People pay a lot for their iPhones and Droids, but the materials in them are probably the least expensive part.
Yes, there’s gold, silver, platinum and palladium in them, as well as tin, copper and zinc. But the total value of the metals in an individual phone is in the neighborhood of $4 to $7, said Dr. Tedd Lister, an Idaho National Laboratory scientist researching chemical processes for recycling of critical metals from used electronics.
Although this sounds like small change, consider that it has been estimated roughly 4.7 billion mobile phones will be in circulation worldwide in 2017. “Now you’re talking about a lot of gold,” said Lister.
Devices constantly change, but the metals inside them remain largely the same. Although gold mainly drives the economics of what Lister and his engineering colleague Luis Diaz-Aldana have been doing at INL’s Energy Innovation Laboratory, reclaiming base metals and rare-earth elements (REEs) adds value to the proposition. REEs are lanthanides used in LED and fluorescent lighting, electric vehicle batteries, wind turbines and solar batteries. Expensive and difficult to obtain, the limited U.S. supply is vulnerable to disruptions and price spikes.
Then there are environmental reasons. “For all the metal you can recover, it’s less you have to dig,” Lister said. The environmental harm done by sending used phones overseas to be burned or dissolved, usually in impoverished, developing nations, is something any conscientious person ought to be unwilling to accept.
Lister was focused on electrochemical recycling in 2012 when it dawned on him – metals might be recovered using the reaction he was studying. Because of the explosion in electronics manufacturing and questions concerning material supply chains, the U.S. Department of Energy’s national laboratory complex has sharpened its focus on critical materials and their recovery.
INL’s method sends 2 volts across two electrodes in a solution. Oxidizers formed at one electrode dissolve metals from the electronics as the solution is pumped through. The metals become plated at the other electrode, where they can be recovered. Unlike traditional processes used overseas, the method does not consume acid. What’s more, it continuously regenerates the initial oxidizer at the anode, which supports long-term operation without chemical consumption. “The challenge is to get all the process parameters correct,” Lister said.
The work has been funded by the Critical Materials Institute (CMI), an Energy Innovation Hub led by the Department of Energy’s Ames Laboratory and supported by the DOE Office of Energy Efficiency and Renewable Energy’s Advanced Manufacturing Office. CMI seeks ways to eliminate and reduce reliance on rare-earth metals and other materials critical to the success of clean energy technologies.
While there are still big questions about electrochemical reprocessing and how to scale it up, Lister and Diaz-Aldana’s work has gotten lots of attention this year. The technology was selected for a 2016 TechConnect National Innovation Award. These are given to early-stage innovations worldwide through industry review of the top 15 percent of technologies submitted to the annual TechConnect National Innovation Summit.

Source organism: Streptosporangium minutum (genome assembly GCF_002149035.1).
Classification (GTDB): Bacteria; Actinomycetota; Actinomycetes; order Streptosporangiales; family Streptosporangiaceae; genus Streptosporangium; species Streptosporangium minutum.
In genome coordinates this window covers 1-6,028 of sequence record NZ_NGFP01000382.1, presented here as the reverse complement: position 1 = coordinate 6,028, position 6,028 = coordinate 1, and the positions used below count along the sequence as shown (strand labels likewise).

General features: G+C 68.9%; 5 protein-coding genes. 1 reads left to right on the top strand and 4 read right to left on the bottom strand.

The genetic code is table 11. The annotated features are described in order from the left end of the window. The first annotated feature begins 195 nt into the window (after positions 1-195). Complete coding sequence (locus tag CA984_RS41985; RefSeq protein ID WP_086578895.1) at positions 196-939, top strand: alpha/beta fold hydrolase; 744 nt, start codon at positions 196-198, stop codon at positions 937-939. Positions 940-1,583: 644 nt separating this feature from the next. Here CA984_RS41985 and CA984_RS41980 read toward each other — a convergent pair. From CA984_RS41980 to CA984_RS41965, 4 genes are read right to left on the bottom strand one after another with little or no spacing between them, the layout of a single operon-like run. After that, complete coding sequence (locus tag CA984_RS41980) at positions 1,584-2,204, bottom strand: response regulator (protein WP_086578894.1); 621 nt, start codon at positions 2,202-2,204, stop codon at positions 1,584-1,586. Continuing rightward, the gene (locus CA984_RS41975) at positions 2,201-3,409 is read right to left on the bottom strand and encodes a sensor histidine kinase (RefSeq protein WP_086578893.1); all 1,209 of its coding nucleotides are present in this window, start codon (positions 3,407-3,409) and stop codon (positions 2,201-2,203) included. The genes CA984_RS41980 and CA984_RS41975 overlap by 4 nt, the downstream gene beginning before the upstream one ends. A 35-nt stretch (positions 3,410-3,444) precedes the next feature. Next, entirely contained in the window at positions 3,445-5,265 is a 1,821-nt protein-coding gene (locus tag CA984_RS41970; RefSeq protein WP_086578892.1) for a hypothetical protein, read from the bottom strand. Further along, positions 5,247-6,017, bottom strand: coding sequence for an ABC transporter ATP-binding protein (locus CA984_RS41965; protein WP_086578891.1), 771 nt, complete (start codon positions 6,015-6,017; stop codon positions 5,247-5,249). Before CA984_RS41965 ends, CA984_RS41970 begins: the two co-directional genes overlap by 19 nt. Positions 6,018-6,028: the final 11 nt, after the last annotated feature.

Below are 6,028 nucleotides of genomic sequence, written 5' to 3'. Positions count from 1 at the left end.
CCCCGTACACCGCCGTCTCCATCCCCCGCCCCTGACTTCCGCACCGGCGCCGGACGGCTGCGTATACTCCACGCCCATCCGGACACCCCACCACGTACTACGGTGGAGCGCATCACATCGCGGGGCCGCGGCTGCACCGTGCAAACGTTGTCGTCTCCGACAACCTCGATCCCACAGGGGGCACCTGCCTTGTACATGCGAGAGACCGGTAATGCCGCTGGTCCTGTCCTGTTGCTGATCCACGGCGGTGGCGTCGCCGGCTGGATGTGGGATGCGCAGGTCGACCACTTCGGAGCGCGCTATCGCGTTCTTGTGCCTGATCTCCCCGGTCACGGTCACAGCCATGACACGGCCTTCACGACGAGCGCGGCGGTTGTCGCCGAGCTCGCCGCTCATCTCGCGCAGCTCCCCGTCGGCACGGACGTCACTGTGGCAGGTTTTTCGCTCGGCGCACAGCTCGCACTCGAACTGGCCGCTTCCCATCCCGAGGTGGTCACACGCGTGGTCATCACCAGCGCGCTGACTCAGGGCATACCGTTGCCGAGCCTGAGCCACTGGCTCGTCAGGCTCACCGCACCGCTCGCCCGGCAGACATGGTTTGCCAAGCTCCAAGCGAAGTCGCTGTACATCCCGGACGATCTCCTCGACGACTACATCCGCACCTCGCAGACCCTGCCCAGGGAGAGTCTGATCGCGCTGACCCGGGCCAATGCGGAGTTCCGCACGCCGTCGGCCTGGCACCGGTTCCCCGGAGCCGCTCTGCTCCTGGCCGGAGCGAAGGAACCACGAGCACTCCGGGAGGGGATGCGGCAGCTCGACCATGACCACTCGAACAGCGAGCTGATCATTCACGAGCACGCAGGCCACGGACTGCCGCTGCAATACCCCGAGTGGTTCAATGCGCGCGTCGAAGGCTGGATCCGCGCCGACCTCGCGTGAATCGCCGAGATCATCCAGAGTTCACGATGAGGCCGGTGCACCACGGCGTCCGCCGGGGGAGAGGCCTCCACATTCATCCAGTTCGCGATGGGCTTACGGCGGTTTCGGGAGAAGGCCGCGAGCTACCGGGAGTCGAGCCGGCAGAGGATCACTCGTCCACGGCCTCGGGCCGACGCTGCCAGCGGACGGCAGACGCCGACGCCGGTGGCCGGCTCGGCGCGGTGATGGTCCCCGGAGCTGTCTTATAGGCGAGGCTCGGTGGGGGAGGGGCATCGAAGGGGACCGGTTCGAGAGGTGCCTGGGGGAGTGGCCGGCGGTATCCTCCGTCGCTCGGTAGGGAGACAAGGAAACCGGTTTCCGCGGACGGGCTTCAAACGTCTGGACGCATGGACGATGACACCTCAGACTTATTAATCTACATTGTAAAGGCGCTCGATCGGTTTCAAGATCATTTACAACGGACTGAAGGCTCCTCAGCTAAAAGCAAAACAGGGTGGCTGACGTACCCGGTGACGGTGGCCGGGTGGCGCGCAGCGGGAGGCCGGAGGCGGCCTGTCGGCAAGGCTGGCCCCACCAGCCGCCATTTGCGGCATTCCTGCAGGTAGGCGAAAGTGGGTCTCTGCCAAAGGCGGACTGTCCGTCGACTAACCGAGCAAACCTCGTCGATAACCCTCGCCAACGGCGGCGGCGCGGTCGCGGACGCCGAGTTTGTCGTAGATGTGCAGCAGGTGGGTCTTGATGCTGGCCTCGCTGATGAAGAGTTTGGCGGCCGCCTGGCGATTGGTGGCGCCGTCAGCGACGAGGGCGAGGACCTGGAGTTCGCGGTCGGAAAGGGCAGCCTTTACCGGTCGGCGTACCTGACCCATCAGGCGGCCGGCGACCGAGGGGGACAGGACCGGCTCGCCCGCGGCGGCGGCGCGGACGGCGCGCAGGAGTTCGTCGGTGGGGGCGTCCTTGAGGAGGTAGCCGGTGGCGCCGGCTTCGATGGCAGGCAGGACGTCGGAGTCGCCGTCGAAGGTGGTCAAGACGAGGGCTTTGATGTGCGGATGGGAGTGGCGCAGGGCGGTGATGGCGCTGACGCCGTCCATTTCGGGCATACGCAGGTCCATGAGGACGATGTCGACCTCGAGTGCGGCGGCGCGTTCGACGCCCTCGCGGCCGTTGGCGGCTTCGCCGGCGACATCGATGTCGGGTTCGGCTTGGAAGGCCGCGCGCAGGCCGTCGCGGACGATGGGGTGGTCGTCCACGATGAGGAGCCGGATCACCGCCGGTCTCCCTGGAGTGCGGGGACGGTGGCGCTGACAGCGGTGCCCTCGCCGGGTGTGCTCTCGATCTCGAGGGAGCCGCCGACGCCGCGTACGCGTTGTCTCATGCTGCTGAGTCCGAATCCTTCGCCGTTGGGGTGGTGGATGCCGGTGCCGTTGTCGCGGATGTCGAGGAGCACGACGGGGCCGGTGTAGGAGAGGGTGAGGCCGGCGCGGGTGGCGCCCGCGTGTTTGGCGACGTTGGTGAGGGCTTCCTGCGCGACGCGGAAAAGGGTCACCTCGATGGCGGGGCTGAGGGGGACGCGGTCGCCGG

Then in August, Lister and Diaz-Aldana were selected as recipients of a Federal Laboratory Consortium Far West Region award for the technology, which has been dubbed Electrochemical Recycling Electronic Constituents of Value (E-RECOV). In September, it was named an Idaho Innovation Award finalist for Early-Stage Innovation of the Year. And now a Small Business Voucher (SBV) pilot from DOE will help the team collaborate with e-Materials Recovery, LLC, based in Austintown, Ohio.
The problem all along has been one of logistics. “Recycling technology is costly and needs development before full market deployment is possible,” Lister wrote in a paper on urban mining and recycling. “Consumer products are difficult to dismantle, and individual element separation is often a challenge.”
e-Materials Recovery has developed a technology that processes printed circuit boards without producing the toxic fumes associated with more widely used smelting processes. The technology produces a “char” from which Lister and Diaz-Aldana will attempt to recover metals. In addition to metals recovery, e-Materials Recovery proposes to convert all plastics in the material into syngas that can be burned to generate electricity.
“The integration of the two technologies solves technical challenges that each faces in recovery from electronic materials,” says the e-Materials Recovery Statement of Work.
The SBV pilot entails a four-phase demonstration project to determine the viability of linking the two processes. e-Materials Recovery will contribute cost-sharing for materials and labor.
The final portion of the SBV pilot work, scheduled to end in mid-2017, will use the experimental data to develop an integrated process and economic models. This will mean assessing the processes based on percentage of precious metal recovery, feedstock cost, precious metal grade and plant size. The models will describe return on investment and cumulative cash flow for a demonstration-scale facility.
“We don’t fully know the economics,” Lister said. “That’s what we need to know before e-Materials Recovery makes any decision to scale up.”
Posted Oct. 10, 2016